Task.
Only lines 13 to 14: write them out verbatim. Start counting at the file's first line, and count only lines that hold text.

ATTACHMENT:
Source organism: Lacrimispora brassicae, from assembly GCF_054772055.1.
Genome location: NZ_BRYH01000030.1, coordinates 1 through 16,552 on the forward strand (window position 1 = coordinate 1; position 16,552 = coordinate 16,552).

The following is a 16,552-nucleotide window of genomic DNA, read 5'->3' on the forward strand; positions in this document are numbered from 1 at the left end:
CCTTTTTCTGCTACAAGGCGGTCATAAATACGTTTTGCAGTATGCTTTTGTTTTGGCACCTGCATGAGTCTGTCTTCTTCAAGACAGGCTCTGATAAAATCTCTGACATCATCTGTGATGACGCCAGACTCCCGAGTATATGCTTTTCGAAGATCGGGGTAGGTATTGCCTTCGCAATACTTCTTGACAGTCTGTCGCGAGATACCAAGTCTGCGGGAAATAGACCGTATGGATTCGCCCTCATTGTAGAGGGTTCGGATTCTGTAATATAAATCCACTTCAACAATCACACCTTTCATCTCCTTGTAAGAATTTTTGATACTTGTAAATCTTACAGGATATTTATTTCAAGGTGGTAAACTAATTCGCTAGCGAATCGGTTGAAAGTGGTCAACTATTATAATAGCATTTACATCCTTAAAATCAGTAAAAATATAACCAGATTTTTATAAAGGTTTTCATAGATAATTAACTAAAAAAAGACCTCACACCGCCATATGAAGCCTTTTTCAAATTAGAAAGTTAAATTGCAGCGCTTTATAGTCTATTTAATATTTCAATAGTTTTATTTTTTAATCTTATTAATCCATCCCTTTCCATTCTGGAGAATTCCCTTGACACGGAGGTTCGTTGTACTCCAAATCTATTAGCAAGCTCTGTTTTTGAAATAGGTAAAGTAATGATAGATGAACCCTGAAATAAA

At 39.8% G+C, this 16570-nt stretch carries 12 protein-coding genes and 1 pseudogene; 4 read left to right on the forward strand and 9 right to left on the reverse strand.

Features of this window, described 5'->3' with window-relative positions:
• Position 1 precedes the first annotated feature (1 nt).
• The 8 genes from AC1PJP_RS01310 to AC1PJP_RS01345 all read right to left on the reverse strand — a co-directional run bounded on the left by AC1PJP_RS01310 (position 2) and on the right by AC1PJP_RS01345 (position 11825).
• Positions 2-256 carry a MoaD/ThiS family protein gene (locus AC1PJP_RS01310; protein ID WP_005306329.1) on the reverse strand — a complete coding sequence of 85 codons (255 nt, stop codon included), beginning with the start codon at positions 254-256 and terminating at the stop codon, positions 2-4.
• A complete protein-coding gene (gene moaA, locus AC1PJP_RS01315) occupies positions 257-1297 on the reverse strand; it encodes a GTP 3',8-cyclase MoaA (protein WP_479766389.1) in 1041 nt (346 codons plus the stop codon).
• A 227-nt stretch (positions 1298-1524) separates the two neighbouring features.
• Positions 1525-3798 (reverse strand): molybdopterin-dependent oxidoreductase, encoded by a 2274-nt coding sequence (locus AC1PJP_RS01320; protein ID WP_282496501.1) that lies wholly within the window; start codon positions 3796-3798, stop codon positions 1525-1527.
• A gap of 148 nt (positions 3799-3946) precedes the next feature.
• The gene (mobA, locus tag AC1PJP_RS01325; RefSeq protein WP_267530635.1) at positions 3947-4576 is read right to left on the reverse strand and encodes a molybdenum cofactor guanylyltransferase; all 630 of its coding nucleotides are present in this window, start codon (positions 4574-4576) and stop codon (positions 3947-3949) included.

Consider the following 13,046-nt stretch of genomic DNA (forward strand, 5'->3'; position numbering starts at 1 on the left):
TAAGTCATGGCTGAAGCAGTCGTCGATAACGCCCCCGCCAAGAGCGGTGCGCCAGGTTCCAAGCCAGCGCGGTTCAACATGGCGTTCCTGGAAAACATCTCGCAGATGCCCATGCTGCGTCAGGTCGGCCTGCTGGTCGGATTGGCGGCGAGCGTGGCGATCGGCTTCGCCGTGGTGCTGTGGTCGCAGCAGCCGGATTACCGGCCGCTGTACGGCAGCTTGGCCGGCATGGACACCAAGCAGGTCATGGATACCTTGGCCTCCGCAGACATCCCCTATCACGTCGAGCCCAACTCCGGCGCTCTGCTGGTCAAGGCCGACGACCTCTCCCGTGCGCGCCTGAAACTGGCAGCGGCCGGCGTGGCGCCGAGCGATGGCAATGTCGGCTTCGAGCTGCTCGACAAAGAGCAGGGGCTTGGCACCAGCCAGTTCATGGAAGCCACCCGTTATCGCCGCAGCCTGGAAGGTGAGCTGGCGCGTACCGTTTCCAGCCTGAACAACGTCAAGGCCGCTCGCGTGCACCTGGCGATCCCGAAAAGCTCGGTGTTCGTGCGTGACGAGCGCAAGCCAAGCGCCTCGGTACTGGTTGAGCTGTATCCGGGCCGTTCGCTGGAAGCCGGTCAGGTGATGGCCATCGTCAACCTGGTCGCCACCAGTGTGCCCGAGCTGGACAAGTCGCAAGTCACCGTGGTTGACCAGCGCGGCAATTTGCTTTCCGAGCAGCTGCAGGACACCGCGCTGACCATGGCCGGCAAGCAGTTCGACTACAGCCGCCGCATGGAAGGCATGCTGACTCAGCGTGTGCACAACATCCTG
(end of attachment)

• A gap of 148 nt (positions 3799-3946) precedes the next feature.
• The gene (mobA, locus tag AC1PJP_RS01325; RefSeq protein WP_267530635.1) at positions 3947-4576 is read right to left on the reverse strand and encodes a molybdenum cofactor guanylyltransferase; all 630 of its coding nucleotides are present in this window, start codon (positions 4574-4576) and stop codon (positions 3947-3949) included.